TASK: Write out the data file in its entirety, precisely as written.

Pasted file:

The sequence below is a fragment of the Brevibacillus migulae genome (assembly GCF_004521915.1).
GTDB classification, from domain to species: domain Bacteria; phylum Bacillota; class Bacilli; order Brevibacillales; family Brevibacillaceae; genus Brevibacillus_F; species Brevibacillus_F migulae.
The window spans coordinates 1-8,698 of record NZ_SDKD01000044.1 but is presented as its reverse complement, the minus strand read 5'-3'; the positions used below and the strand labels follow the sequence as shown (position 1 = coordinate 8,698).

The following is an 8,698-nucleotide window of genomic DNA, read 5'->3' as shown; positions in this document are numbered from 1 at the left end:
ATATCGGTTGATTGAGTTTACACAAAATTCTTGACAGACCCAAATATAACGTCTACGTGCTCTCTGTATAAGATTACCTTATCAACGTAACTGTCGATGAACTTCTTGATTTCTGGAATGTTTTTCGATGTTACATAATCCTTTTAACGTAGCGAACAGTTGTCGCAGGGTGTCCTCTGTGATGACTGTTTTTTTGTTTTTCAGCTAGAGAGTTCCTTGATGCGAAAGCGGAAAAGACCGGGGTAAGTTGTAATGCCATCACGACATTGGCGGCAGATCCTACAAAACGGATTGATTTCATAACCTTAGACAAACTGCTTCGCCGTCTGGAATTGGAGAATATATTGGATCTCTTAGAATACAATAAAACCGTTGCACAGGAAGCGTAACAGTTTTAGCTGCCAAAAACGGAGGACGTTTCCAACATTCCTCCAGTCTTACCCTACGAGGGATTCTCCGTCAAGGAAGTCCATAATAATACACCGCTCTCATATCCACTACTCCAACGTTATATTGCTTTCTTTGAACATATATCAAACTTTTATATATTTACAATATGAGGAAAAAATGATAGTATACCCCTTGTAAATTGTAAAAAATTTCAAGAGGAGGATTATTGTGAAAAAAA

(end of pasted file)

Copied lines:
The sequence below is a fragment of the Brevibacillus migulae genome (assembly GCF_004521915.1).
GTDB classification, from domain to species: domain Bacteria; phylum Bacillota; class Bacilli; order Brevibacillales; family Brevibacillaceae; genus Brevibacillus_F; species Brevibacillus_F migulae.
The window spans coordinates 1-8,698 of record NZ_SDKD01000044.1 but is presented as its reverse complement, the minus strand read 5'-3'; the positions used below and the strand labels follow the sequence as shown (position 1 = coordinate 8,698).

The following is an 8,698-nucleotide window of genomic DNA, read 5'->3' as shown; positions in this document are numbered from 1 at the left end:
ATATCGGTTGATTGAGTTTACACAAAATTCTTGACAGACCCAAATATAACGTCTACGTGCTCTCTGTATAAGATTACCTTATCAACGTAACTGTCGATGAACTTCTTGATTTCTGGAATGTTTTTCGATGTTACATAATCCTTTTAACGTAGCGAACAGTTGTCGCAGGGTGTCCTCTGTGATGACTGTTTTTTTGTTTTTCAGCTAGAGAGTTCCTTGATGCGAAAGCGGAAAAGACCGGGGTAAGTTGTAATGCCATCACGACATTGGCGGCAGATCCTACAAAACGGATTGATTTCATAACCTTAGACAAACTGCTTCGCCGTCTGGAATTGGAGAATATATTGGATCTCTTAGAATACAATAAAACCGTTGCACAGGAAGCGTAACAGTTTTAGCTGCCAAAAACGGAGGACGTTTCCAACATTCCTCCAGTCTTACCCTACGAGGGATTCTCCGTCAAGGAAGTCCATAATAATACACCGCTCTCATATCCACTACTCCAACGTTATATTGCTTTCTTTGAACATATATCAAACTTTTATATATTTACAATATGAGGAAAAAATGATAGTATACCCCTTGTAAATTGTAAAAAATTTCAAGAGGAGGATTATTGTGAAAAAAA